Owning Novavax (NVAX -4.68%) in 2020 has been a fun ride. The biotech was trading hands for $4 a share at the beginning of 2020, and the price went as high as $189 in August. Currently, it's selling for about $85 a share.

What's behind these ups and downs (mostly ups)? Novavax is one of the biotechs that has declared war on the coronavirus. The drugmaker is a vaccine specialist, working to vaccinate the world and save us from this ugly disease. Let's see how you would have done if you had bought shares of Novavax during the market crash.

Hundred dollar bills raining down.

Image source: Getty Images.

The market sell-off was terrifying

If you bought this company in January (like I did), you likely did so for NanoFlu, its flu vaccine that was in the middle of phase 3 trials. In early January, nobody was talking about this strange new virus out in Wuhan. COVID-19 wasn't on our radar yet, and it was irrelevant to a buy decision then.

But of course, over time, COVID-19 became scarier and scarier, and vaccine stocks started shooting upward. On Friday, Jan. 17, Novavax's stock closed at $5.74 a share. Over the following weekend, Novavax announced that it was starting a program to find a vaccine for this new coronavirus. On Monday, the stock opened at $9.15 a share.

After a pullback at the end of January, Novavax quickly doubled in February, closing out the month at $16 a share. At this point, Novavax hadn't even found its vaccine candidate yet. Justthe fact that it was testing multiple vaccines in mice was enough to make people bullish.

As we headed into March, COVID-19 was dominating the news and the stock market. In my own portfolio, I would have days where all my stocks were bleeding out -- except for Novavax, which was green all the way. That's when the stock market bottomed out with peak negativity for the year. The lockdown was shutting down the world economy. It got so bad that even the vaccine drugmakers were sold off.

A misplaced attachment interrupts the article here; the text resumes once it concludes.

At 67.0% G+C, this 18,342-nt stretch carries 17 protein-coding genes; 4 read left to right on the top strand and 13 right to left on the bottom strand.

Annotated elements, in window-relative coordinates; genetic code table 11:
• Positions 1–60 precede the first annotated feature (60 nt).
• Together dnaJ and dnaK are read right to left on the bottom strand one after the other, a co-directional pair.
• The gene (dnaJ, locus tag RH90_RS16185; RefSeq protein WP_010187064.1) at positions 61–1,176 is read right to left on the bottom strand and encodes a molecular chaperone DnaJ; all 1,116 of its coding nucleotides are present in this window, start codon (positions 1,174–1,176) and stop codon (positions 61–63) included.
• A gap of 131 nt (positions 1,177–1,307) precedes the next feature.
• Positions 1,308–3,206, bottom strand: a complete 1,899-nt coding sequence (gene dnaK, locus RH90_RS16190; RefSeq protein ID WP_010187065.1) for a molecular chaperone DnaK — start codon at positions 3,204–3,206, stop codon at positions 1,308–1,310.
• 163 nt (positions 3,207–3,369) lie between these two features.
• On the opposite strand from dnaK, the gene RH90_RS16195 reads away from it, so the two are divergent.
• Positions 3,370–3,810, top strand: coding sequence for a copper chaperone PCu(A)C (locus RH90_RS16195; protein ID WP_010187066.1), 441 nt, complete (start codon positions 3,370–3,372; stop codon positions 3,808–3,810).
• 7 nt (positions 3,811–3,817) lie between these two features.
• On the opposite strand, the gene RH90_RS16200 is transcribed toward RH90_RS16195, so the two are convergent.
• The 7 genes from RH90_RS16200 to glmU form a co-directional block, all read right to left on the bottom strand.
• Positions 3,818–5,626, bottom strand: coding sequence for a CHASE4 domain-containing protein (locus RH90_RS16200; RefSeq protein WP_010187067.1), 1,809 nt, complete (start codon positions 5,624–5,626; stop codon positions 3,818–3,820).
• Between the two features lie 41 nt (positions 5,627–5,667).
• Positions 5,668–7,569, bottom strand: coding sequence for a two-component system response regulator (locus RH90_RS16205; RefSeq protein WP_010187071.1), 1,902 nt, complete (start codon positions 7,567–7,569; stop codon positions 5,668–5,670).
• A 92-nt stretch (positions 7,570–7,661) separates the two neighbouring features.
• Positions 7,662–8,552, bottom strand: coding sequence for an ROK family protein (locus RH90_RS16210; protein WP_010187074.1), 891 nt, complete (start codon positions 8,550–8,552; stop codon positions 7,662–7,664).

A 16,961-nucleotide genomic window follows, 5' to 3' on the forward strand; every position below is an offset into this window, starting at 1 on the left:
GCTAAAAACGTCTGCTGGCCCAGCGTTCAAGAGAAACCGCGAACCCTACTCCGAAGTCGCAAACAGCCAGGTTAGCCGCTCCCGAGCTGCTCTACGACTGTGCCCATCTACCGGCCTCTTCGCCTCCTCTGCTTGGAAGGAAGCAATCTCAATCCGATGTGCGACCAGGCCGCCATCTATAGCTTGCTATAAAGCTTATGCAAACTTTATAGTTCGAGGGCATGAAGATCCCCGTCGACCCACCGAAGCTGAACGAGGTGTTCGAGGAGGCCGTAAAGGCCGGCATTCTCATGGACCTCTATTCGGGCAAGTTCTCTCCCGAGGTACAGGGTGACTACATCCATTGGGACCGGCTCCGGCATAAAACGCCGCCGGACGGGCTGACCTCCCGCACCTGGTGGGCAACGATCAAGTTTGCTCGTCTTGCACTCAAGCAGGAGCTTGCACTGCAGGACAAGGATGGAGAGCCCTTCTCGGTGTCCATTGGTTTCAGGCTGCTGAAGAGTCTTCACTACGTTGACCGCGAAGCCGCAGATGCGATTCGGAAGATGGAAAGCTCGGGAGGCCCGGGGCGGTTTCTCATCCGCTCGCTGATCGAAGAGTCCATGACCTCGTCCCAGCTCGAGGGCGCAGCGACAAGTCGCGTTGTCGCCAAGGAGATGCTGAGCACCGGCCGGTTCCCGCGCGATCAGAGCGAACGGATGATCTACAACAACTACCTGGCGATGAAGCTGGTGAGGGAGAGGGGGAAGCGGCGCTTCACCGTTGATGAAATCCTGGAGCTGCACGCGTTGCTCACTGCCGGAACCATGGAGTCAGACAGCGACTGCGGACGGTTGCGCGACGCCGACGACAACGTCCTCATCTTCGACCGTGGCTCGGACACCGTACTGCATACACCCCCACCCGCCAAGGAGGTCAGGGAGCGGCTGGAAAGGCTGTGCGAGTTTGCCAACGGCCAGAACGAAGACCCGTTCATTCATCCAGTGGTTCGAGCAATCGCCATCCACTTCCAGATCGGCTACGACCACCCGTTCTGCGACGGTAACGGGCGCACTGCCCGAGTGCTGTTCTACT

On March 16, shares of Novavax were trading for $7 a share, down more than 50% over just a couple of weeks. If you had the cash, March was a great time to buy stocks. With $10,000, you could have bought 1,400 shares of Novavax at $7.14 a share. You would have made a lot of money since.

Novavax stock chart 2020, compared to S&P 500.

Data provided by YCharts.

After five months, your $10,000 investment would be worth $264,600

What caused Novavax to skyrocket so far and so fast? Unlike most of its competitors in the vaccine race, Novavax was (and remains) a company with a small market cap. In the spring, its valuation was under $1 billion. When you're that small, a blockbuster drug can really send your stock price soaring. And Novavax has two potential blockbusters in its pipeline. Its influenza vaccine, NanoFlu, has beaten the market-leading vaccines from Sanofi in multiple clinical trials, and when the company announced positive phase 3 data on March 24, Novavax's stock jumped up to $14 a share.

Of course, the stock market has really been focused on the company's COVID-19 vaccine, and the stock continued to fly high in April as investors tried to imagine how valuable this company might be. In May, the Coalition for Epidemic Preparedness (CEPI) gave Novavax a grant of $388 million to fund its COVID-19 vaccine research. This was followed by news on May 25 that Novavax had initiated human trials for its vaccine candidate, NVX-CoV2373. Now shares were worth $54.

In July, the world was shocked when Operation Warp Speed (the U.S. government program to fund vaccine candidates) paid $1.6 billion to relatively unknown Novavax in order to reserve 100 million doses of its COVID-19 vaccine candidate for possible future use. Then, on Aug. 4, Novavax announced positive phase 1 data from its clinical trial. The stock shot up to $189 a share on this news. That's when your $10,000 investment would have been worth a cool $264,600.

Of course, the stock has been cut in half since then, dropping down to $82 a share on Friday. Your Novavax investment is now worth about $114,800 -- still not a bad return.

Where will this stock go in the near term? Nobody knows. But the long-term outlook for Novavax is quite positive. Based on its phase 3 data, the company's flu vaccine, NanoFlu, is highly likely to be approved by the U.S. Food and Drug Administration (FDA). And so far, the COVID-19 data has many observers saying this vaccine is best-in-class. Here's hoping they are right.